Plot: What’s it about?
Stefan (John Karlen) has just arrived at a lush European resort, with his new bride Valerie (Danielle Ouimet) in tow. He has had success in life and has wealth, but he also has a dark side, one he keeps hidden. The secret he hides is a sadistic streak, but he can only hold it back for so long, before he lets himself loose. Valerie is a smart woman, so she notices things about her husband, some of which disturb her. At the same time, the resort welcomes two new guests, ones which are certain to have an impact on all those around them. Countess Elizabeth Bathory (Delphine Seyrig) is now a guest at the resort, as is her youthful, gorgeous protege Ilona (Andrea Rau). As time passes, Valerie begins to take notice of some strange phone calls Stefan is making, which results in some problems for the newlyweds. Soon enough however, violence descends upon the resort and Stefan turns up dead. Valerie doesn’t cut the honeymoon short however, instead she joins up with the two women. Now a string of virgin murders has the authorities baffled, but as the blood soaked corpses mount, something must be done. A detective suspects Countess Bathory, but is unable to move in on her, due to lack of evidence. But with no other suspects, how long can she manage to stay one step ahead of the police?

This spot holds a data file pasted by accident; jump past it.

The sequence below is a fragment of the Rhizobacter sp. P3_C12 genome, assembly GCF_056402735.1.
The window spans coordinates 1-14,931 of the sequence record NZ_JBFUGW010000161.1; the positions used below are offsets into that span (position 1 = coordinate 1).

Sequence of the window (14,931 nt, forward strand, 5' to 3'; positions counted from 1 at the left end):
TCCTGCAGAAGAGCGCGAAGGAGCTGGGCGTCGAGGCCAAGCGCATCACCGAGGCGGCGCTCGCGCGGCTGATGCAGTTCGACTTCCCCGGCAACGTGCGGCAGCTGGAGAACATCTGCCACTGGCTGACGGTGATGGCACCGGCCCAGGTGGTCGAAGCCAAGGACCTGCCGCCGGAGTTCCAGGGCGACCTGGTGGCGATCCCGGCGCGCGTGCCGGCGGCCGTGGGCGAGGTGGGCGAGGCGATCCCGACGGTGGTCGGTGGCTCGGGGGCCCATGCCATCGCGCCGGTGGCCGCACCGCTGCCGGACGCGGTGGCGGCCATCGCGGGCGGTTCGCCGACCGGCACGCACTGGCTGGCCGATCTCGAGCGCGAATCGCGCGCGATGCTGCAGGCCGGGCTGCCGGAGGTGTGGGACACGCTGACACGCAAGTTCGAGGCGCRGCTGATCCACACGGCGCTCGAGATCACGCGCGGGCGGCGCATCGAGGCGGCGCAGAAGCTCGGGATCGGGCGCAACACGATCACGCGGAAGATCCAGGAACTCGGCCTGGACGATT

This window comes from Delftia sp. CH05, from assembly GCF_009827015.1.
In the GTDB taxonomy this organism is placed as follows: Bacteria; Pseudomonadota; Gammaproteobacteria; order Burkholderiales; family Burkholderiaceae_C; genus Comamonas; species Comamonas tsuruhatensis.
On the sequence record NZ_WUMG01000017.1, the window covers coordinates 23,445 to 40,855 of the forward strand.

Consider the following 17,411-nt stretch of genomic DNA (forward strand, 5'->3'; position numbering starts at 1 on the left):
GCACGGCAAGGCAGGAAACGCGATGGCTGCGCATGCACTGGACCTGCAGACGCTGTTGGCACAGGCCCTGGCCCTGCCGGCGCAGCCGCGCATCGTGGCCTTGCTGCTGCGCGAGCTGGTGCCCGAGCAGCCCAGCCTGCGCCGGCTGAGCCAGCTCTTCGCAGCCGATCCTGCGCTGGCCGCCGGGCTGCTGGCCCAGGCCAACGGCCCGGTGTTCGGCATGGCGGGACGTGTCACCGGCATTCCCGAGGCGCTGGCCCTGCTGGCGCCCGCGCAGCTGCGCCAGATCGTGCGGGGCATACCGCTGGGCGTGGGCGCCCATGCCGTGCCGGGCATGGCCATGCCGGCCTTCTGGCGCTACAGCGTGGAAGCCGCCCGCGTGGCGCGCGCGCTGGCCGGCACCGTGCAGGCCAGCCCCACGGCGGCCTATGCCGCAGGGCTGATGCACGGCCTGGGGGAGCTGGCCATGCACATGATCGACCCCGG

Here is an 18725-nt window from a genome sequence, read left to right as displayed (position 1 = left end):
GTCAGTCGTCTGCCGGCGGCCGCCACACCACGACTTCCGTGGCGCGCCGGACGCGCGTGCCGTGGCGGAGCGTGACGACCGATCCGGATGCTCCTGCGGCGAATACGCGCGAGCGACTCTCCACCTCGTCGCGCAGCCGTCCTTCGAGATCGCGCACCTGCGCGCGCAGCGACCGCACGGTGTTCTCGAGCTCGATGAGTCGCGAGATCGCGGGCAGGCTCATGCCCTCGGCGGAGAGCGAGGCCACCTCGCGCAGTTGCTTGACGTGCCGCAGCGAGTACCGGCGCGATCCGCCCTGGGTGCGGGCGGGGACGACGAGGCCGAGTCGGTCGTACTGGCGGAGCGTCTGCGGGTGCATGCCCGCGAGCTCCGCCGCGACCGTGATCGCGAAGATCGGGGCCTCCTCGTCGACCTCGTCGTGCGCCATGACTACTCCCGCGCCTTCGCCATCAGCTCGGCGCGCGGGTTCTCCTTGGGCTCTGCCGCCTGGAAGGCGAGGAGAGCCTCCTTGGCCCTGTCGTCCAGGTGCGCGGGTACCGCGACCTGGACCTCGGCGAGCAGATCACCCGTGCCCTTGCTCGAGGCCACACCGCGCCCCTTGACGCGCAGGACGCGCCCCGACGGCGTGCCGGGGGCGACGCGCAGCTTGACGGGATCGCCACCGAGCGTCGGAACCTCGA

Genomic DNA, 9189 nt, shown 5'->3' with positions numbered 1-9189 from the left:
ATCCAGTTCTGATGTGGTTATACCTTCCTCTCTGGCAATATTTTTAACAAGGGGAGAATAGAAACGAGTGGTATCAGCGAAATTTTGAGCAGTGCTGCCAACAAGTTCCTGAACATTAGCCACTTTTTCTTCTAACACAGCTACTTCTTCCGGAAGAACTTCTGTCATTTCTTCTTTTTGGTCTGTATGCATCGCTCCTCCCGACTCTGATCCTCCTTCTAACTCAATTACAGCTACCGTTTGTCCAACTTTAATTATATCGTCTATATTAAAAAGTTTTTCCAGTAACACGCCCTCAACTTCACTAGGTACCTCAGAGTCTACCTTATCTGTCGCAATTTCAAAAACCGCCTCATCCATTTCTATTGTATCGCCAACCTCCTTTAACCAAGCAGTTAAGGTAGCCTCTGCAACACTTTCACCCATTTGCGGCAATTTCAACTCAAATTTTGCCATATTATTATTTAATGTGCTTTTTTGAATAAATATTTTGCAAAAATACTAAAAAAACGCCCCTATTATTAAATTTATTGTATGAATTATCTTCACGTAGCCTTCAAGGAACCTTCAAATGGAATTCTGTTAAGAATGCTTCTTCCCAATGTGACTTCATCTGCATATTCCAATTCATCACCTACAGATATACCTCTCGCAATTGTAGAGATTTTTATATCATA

This movie was first released by Anchor Bay in a decent presentation, but now we have the definitive release, thanks to Blue Underground. So even if you own the previous version, its time to trade up, as this new edition sports the director’s cut of the movie itself, a brand new anamorphic widescreen transfer, and some cool new supplements. And this new release is bound to please genre fans, since Daughters of Darkness is a notorious shocker. But it is by no means driven by pure shock value, as the movie has some excellent atmosphere, memorable visuals, and of course, the beautiful Andrea Rau. In addition, this picture is aimed at an older, more sophisticated audience, so don’t expect some mindless, exploitative slasher project here. Yes, you’ll see ample sex, violence, and gore, but this isn’t the usual horror product, the kind of stuff pushed toward teenagers and what not. The premise is solid, with roots in well known vampiric lore and some nice twists are kicked in, to keep things fresh. If you’re squeamish or easily offended, this one is a lock to knock you off the deep end, as Daughters of Darkness is bathed in depraved moments. I hold this movie in high esteem, as it never holds back its own perverse nature. So if you’re a fan of horror or exploitation cinema, this new edition is a must own release.